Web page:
UPDATED to add comments from the Newport Beach Public Works director.
The Corona del Mar Business Improvement District board members discussed the traffic study at MacArthur Boulevard and East Coast Highway as well as parking problems in the village at its monthly board meeting on Thursday.
Mayor Nancy Gardner said the traffic study, which moved the squeeze lane where three lanes merge into two from MacArthur to Avocado, had prompted about 20 people to contact her.
“I would say it’s running about 80 percent negative with residents,” she said.
The B.I.D. paid for the study, which was implemented earlier this summer and will run for at least another month. The goal was to see if traffic was negatively affected by moving the squeeze lane. If the study results are positive, it could pave the way for a beautification project that would convert the former traffic lane into wider sidewalks with additional landscaping.
“Of the ones I’ve gotten, about 15 to 20 percent are angry,” Gardner said. “The others are reasonable. They’ll say, ‘This doesn’t work and these are the reasons why…’”
Some people are upset because they think the project makes them suffer for the benefit of a few restaurants, which might be able to expand outdoor dining, Gardner said. Others have complained that the test’s stripes and white plastic delineators are ugly, although a permanent change would not incorporate those devices.
B.I.D. Chairman Bernie Svalstad said he has complained to city officials because they didn’t adjust the timing of traffic signal lights on East Coast Highway to accommodate the study.
“You’re going to kill this project if you’re not going to adjust the lights,” Svalstad said he told one city official.
That official, Public Works Director Steve Badum, said the lights in fact already are synchronized and more changes were unlikely.
“What Bernie is asking for is a new study that would make some minor adjustments based upon the new configuaration,” he said in an email. “A resynchronization study of the signals through Corona del Mar would be an expensive undertaking and would only result in some minor improvements that most would not notice. If the Council decides to proceed this the change, the reprogramming of the signals from Jamboree to Marguerite would be included.”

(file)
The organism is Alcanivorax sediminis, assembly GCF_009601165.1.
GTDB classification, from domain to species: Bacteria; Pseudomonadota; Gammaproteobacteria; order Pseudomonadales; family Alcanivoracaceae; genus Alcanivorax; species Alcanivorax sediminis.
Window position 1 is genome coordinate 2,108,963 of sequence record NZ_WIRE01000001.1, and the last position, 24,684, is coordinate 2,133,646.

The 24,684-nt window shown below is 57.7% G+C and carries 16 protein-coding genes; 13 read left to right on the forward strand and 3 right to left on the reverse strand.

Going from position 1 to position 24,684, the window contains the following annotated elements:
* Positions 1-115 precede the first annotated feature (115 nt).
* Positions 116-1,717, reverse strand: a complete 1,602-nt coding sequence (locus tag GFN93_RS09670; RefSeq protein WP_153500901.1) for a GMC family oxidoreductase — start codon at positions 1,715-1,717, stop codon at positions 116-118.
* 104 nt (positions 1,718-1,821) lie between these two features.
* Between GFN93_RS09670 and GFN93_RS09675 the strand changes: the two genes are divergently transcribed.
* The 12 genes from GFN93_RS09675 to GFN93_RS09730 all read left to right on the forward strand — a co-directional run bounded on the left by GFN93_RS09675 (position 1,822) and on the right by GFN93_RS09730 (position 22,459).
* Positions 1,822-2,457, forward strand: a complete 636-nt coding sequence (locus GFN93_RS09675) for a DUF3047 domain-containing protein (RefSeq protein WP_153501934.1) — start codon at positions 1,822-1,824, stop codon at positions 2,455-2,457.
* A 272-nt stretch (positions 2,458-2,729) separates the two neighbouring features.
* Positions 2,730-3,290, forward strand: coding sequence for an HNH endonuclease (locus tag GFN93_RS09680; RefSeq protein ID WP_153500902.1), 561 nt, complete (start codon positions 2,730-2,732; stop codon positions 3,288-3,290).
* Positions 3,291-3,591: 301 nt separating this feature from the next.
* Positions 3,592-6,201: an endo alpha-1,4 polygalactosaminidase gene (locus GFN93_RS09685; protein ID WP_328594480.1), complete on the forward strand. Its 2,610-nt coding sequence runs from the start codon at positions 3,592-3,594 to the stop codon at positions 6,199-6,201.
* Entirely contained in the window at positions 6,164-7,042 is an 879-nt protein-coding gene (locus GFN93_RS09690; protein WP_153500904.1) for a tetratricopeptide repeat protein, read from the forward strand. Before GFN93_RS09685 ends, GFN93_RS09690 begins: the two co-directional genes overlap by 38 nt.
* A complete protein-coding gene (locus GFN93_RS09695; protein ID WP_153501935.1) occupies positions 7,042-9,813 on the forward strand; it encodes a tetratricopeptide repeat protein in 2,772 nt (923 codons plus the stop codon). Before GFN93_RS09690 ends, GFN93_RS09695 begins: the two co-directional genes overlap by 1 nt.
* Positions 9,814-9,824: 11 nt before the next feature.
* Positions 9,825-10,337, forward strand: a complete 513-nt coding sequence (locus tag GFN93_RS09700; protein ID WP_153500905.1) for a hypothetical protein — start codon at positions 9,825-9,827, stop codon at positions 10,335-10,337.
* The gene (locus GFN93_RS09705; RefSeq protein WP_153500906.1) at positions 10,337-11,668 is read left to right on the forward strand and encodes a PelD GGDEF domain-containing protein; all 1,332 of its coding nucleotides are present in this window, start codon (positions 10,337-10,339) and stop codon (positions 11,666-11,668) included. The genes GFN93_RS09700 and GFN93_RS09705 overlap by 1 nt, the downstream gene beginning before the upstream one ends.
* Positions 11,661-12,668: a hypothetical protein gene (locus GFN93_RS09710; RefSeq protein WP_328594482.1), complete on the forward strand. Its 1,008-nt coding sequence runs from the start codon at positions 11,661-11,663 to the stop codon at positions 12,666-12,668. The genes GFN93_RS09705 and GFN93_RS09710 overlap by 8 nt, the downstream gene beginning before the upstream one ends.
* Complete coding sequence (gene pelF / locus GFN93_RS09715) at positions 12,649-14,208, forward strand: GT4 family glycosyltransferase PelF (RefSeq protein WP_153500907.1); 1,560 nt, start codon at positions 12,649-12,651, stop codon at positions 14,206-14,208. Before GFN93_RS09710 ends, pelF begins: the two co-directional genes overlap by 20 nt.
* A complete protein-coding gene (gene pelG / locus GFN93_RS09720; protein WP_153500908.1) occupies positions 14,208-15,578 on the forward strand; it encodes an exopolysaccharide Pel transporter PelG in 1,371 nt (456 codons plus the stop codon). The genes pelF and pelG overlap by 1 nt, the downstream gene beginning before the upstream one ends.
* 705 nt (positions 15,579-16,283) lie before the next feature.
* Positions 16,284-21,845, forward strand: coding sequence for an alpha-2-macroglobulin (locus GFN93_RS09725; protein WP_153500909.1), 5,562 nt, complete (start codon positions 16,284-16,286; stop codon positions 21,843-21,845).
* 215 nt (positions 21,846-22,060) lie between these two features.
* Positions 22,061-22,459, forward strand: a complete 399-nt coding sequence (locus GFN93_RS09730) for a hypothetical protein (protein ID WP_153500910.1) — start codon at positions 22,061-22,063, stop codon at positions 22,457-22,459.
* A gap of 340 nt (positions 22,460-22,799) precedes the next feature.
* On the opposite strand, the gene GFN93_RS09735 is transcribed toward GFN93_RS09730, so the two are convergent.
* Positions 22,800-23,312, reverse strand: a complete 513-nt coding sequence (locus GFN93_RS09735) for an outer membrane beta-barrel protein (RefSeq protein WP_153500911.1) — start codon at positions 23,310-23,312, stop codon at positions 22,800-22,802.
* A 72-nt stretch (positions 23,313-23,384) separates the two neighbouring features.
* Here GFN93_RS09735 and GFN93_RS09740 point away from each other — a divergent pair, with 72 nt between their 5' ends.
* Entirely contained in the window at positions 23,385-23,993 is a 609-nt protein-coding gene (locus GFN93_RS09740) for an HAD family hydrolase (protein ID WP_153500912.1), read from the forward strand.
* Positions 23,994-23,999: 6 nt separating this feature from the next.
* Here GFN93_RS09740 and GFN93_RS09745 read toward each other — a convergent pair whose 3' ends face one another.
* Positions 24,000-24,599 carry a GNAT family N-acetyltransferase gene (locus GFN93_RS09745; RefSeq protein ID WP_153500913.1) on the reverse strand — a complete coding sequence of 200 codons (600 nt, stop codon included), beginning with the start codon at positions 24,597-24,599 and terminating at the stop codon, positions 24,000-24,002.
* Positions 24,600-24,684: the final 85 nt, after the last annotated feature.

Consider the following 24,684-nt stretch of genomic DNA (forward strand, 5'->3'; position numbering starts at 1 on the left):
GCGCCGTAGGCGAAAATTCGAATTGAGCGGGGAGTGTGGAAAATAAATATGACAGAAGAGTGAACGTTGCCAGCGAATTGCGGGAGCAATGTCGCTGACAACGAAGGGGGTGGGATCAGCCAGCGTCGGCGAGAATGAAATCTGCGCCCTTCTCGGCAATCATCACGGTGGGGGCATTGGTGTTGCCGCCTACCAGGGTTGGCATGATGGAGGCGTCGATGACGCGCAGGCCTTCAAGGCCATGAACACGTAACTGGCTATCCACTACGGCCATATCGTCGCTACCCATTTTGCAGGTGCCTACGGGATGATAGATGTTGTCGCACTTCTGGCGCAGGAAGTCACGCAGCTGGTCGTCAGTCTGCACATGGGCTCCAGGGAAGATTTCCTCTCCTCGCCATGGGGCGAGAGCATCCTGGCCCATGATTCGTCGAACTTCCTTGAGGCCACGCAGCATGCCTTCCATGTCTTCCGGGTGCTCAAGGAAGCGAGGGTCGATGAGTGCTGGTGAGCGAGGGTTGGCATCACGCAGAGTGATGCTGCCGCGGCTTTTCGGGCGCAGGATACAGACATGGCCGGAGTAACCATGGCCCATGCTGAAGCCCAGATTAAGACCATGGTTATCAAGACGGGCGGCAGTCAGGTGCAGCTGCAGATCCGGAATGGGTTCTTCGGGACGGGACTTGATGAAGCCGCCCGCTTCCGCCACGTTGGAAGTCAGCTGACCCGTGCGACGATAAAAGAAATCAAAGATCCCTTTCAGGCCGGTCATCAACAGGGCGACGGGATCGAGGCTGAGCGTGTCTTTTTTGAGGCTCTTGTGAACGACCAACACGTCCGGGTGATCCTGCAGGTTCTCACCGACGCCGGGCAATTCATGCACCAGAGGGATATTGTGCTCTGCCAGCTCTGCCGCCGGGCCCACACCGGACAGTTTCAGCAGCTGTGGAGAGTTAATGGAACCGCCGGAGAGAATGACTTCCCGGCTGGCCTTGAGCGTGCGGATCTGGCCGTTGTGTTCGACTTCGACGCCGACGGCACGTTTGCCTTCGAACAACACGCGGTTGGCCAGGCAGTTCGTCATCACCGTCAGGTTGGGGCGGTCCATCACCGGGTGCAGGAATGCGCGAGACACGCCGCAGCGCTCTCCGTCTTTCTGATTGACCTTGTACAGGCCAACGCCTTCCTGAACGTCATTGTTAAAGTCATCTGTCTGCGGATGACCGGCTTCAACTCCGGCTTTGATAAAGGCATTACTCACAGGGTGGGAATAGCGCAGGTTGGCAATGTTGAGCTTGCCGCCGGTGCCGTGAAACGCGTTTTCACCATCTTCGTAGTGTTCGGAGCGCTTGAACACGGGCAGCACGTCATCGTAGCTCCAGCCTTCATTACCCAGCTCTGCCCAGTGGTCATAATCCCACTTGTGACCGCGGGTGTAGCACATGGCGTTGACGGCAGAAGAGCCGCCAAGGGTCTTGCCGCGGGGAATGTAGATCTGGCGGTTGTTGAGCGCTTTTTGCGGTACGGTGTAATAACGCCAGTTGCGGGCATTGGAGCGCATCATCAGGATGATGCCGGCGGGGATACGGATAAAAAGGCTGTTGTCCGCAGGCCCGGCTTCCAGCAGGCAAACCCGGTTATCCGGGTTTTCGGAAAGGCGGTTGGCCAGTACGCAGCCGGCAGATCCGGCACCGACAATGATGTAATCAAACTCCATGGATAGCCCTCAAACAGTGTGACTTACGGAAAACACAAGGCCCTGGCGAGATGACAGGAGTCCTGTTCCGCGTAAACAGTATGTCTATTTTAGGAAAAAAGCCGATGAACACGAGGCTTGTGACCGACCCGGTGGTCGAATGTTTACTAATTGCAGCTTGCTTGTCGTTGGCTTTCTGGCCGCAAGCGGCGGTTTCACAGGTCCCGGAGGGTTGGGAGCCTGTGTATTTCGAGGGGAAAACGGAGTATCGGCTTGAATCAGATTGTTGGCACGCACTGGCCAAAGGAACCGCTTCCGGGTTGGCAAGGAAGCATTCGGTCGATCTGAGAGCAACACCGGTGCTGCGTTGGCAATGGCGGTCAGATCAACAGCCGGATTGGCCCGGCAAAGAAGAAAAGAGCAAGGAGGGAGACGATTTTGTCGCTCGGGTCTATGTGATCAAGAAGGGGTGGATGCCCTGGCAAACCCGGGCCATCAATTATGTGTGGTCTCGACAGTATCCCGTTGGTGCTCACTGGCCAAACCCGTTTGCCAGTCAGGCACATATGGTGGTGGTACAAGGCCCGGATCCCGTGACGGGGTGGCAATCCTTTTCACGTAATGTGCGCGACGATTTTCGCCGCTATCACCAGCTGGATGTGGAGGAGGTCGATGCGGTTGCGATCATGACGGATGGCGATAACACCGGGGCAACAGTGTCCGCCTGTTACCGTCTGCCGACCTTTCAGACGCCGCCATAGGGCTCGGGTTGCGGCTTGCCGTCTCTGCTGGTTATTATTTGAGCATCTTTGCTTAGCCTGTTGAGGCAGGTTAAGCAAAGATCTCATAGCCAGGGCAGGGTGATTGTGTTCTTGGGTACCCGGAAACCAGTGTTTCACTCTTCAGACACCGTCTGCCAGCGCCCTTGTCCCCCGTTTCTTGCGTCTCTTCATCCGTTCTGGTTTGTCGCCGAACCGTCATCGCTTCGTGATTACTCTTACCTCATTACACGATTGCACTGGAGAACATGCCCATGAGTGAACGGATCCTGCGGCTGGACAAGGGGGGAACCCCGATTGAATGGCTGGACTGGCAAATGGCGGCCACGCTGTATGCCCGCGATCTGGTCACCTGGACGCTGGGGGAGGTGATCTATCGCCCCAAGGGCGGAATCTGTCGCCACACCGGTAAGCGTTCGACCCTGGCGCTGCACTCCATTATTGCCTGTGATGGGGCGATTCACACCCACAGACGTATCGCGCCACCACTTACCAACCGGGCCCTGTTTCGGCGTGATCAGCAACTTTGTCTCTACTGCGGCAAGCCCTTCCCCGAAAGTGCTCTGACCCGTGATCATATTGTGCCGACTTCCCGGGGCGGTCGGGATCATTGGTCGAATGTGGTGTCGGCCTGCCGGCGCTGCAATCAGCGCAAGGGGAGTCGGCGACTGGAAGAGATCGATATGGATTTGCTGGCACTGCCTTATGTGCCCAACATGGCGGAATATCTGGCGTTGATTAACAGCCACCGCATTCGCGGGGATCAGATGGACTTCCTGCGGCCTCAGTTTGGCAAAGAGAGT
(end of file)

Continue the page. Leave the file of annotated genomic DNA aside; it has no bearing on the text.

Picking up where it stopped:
City traffic engineers will evaluate the trial lane drop striping in September and present a report to City Council in October for a public hearing, he added.
Group members discussed reaching out to members of the community, perhaps by creating large copies of the entryway beautification plans for the sidewalks near the site, or by having members talk to residents at the Farmers Market on Saturdays.
The group also discussed parking and could hire a parking consultant to help board members examine parking issues within the village.
A parking subcommittee has met and examined Laguna Beach parking structures, along with ways to find additional spots within Corona del Mar — perhaps by working with Sherman Library & Gardens to open its lot up in evenings, or by adding a level to the municipal lot near Bandera.
“It seems that in certain areas of the city, we’re not maximizing the use of parking,” said Jim Walker, owner of the Bungalow Restaurant and a board member. Creating one-way streets on some of the Flower Streets near Coast Highway also might increase parking options as well as increase traffic safety, members said.
Board member Scott Laidlaw said that city code requirements should be adjusted to reflect the uses for individual businesses.
“We want some study of that,” he said. Currently, he said, interesting and appealing businesses sometimes decide not to open in Corona del Mar because they can’t fulfill parking requirements.
To read more about the traffic study, click here. To read more about the beautification project, click here or here.